An uncertain future?

Keith Adams 

Rover Metro Diesel - what does the future hold?

Rover Metro Diesel - what does the future hold?

It’s a good job that the Saab 9000 is now back in commission, because the Scrappage Rover Metro Diesel we’ve been running all winter without missing a beat currently faces an uncertain future. I’d blogged a few weeks back how an inattentive chap kindly drove his Peugeot 206 into the back of it, causing minimal damage (see above for the impact wound on the nearside corner of the rear bumper). 

Well, it looks like I wasn’t quite in possession of all the facts when it came to what happens next to the little car. It seems that, although I can elect to keep the car, the Insurers insist that it will need to be recorded as a CAT C write-off and, as such, if it is to return to the road, it will need a full re-test via the DLVA which is expected to cost quite a bit of money. Not that the Metro isn’t worth it, of course… 

At the moment the claim is in limbo, with the car resting at my place, as I get my head around what to do next. My main issue here is that the car – although frayed around the edges – is really rather useful and, in these times of escalating fuel costs, just the ticket to counteract the damage the Rover SD1 is doing to my bank balance so I really would like to keep it, thank you very much. 

But at what cost? 

As always, your thoughts are welcomed…

Posted in: AROnline Blogs
Keith Adams

About the Author:

Created www.austin-rover.co.uk in 2001 and watched it steadily grow into AROnline. Is the Editor of Classic Car Weekly, and has contributed to various motoring titles including Octane, Evo, Honest John, CAR magazine, Autocar, Diesel Car, Practical Performance Car, Performance French Car, Car Mechanics, Jaguar World Monthly, Classic Car Weekly, MG Enthusiast, Modern MINI, Practical Classics, Fifth Gear Website, and the the Motoring Independent... Likes 'conditionally challenged' motors and taking them on unfeasable adventures all across Europe.

9 Comments on "An uncertain future?"

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  1. KM-TV says:

    Don’t you just love Insurers? If it was Catagory D or X you wouldn’t have a problem!

  2. Carl Maynard says:

    Hi,
    A VIC check which is, of course, only to check that the car is not a “ringer” will only cost £41. Unfortunately, it is also recorded as a total loss on the V5 too as a Cat C… However, if the car is unlikely to be sold on this is not really an issue.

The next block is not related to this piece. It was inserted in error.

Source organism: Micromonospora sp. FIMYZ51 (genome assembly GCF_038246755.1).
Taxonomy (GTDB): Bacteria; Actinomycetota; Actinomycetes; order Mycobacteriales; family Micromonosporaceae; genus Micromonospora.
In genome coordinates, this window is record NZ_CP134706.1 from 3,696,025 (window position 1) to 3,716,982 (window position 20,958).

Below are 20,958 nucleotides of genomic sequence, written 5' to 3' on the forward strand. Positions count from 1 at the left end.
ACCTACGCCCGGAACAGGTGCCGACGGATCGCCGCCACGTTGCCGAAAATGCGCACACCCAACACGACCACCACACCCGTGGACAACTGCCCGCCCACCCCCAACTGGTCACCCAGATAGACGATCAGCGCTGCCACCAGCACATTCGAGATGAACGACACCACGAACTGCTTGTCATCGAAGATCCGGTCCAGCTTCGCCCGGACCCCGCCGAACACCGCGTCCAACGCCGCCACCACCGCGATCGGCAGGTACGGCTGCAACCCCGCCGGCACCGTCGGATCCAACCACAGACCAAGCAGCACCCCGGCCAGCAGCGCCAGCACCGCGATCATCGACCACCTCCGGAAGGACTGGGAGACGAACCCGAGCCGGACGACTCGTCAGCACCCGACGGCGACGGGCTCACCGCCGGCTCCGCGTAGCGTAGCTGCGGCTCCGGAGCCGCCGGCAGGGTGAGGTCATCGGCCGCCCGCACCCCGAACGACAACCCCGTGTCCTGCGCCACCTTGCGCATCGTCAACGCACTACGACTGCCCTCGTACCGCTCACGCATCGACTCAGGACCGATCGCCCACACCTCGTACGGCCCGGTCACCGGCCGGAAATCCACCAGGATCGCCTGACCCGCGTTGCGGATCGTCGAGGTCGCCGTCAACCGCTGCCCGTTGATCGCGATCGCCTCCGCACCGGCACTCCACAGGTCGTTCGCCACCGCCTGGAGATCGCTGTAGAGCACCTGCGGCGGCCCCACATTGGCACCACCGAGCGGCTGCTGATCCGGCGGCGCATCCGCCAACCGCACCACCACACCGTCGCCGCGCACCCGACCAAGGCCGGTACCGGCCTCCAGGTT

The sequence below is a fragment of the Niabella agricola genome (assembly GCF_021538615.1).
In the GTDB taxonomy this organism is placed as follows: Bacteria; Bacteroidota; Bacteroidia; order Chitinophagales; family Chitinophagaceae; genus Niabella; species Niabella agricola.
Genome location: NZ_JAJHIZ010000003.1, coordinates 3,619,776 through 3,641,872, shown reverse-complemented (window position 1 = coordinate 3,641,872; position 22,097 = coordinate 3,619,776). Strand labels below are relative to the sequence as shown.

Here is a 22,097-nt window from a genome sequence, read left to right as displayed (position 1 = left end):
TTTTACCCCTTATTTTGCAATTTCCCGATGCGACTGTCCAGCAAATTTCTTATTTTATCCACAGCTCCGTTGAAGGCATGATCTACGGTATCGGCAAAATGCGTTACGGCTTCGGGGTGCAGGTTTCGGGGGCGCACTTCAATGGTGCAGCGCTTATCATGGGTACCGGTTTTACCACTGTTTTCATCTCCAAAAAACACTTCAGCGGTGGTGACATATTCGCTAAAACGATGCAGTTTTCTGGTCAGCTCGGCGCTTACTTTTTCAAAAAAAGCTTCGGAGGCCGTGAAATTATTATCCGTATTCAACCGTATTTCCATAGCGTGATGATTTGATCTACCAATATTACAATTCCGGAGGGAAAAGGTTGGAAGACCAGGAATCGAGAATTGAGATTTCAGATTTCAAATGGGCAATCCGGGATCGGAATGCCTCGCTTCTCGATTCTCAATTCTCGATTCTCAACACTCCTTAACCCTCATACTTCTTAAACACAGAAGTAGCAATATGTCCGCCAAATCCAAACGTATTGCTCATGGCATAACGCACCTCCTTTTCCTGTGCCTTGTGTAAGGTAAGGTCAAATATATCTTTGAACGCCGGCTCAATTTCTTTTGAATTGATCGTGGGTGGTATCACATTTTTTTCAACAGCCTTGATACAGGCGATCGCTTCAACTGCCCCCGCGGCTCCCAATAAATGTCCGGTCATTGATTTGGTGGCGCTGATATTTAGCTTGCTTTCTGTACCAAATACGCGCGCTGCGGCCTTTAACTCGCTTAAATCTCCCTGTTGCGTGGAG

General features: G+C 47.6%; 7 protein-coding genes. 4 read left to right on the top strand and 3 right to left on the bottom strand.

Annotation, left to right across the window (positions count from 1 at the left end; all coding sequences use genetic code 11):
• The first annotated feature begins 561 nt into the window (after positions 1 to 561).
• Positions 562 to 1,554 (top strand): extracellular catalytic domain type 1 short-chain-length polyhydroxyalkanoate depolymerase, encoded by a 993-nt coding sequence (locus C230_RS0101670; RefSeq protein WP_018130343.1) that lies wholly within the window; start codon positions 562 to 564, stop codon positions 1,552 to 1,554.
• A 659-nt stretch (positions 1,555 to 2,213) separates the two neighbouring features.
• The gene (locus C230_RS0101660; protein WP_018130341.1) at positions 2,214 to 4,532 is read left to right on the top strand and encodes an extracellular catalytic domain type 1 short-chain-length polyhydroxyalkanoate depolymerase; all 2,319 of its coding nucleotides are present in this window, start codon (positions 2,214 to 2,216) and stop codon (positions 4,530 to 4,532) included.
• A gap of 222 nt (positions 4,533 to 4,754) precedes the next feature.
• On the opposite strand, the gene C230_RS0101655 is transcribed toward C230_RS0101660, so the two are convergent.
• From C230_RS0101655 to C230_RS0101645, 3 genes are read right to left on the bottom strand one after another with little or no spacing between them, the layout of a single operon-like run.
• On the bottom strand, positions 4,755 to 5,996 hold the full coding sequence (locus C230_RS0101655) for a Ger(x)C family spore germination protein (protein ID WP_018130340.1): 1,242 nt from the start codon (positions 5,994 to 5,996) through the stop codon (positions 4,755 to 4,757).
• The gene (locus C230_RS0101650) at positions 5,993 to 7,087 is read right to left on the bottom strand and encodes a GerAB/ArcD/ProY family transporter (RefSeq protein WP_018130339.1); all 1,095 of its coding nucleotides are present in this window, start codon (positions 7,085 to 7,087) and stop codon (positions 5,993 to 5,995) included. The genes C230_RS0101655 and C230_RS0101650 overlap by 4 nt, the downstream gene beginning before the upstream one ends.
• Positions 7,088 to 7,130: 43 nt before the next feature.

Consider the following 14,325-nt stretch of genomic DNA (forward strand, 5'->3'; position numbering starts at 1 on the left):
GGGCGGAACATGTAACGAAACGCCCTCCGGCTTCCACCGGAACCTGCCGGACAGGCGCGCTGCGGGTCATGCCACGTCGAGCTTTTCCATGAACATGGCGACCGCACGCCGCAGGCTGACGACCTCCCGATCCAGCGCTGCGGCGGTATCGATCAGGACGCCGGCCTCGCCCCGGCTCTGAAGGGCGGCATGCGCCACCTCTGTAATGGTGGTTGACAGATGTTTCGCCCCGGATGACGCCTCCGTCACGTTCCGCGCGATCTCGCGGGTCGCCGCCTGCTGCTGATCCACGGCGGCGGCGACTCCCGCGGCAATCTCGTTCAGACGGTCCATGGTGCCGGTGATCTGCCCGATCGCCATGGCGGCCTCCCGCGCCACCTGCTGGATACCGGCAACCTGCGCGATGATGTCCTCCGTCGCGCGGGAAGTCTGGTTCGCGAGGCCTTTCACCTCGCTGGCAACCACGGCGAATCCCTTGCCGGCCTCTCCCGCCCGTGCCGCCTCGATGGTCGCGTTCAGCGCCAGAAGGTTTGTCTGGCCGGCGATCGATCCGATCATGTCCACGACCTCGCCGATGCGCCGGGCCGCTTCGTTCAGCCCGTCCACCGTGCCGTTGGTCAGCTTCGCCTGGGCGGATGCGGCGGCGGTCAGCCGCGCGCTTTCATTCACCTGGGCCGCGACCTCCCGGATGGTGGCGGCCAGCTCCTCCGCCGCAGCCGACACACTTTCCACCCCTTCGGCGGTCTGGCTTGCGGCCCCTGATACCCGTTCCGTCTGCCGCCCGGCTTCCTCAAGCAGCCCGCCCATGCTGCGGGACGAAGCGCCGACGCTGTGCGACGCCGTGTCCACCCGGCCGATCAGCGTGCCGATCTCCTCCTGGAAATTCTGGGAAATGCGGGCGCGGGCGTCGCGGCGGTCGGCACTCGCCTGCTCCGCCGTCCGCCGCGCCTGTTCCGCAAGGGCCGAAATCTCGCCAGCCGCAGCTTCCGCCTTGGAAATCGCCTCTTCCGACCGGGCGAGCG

The Insurer will also appropriate salvage value to the car and that was increased to a minimum of £80 (typically) only last week… Only one Insurer still makes ex-gratia payments to their insured or third parties – well done Fortis!

  3. Joe Strong says:

    I thought CAT C just required a £35 ish VIC check at the DVLA office? Keith, please let us know if this is not the case.

  4. Ali Ball says:

    If it’s less than £200 for the retest, it might well be worth it – assuming, of course, that the insurance costs don’t go up if it’s recorded as a CAT C.

  5. Keith Adams Keith Adams says:

    It needs re-MoTing, too… which surprises me…

  6. Magnus H. says:

    Without a precise idea of the total cost, it’s difficult to tell from here, Keith. Can you give us a breakdown (unwise choice of word…) of the costs involved?

    But then, it isn’t just about boring costs, is it? You seem to have a soft spot for the little thing – more than the Saab at the same stage of the decision-making process, it seems to me. Oh, go on, keep her and give her a bit of TLC.

  7. ba_barabus says:

    Keith, if it makes sense and you want to keep it then why not? You will have to replace it if you decide not to keep it and want something cheap to run.

    Better the devil you know…

  8. Richard Kilpatrick Richard Kilpatrick says:

    Are they definitely insisting on a Cat. C? Where are they valuing that? The car’s not that badly damaged and you really struggle to find decent Rover Metro/100 diesels with MoT for under £500, so uneconomical but not exceeding value of the car would surely cover a bumper.

    I would really argue the toss with that one, since the car is clearly not significantly damaged and it sounds like they’re talking rubbish.

    VIC includes an MoT Test as part of the overall requirements, but then you have a full MoT.

    Fix it, though. Don’t scrap it. My comment about my friend’s Micra and her fondness for Metros remains – I am sure she’d fork out for a VIC and MoT.

    Insurance costs for recorded write-offs don’t increase (on the whole – however, there will always be one, surely) but the settlement figures following an accident/theft generally reflect lower market values though.

  9. Tim Pearson says:

    If you choose the bureaucratic option, check that the insurance policy remains valid to drive to and from the inspection. I’ve heard of a similar case where the insurers paid out, then regarded the policy as terminated for the same reasons as a life assurance policy when a human is written off. The Cat C status then prevented the car being insured again – and consequently taxed – until it passed the inspection. In that case trailer hire then needed to be added to the bill.

    Isn’t a used bumper and a pull cheaper and quicker?

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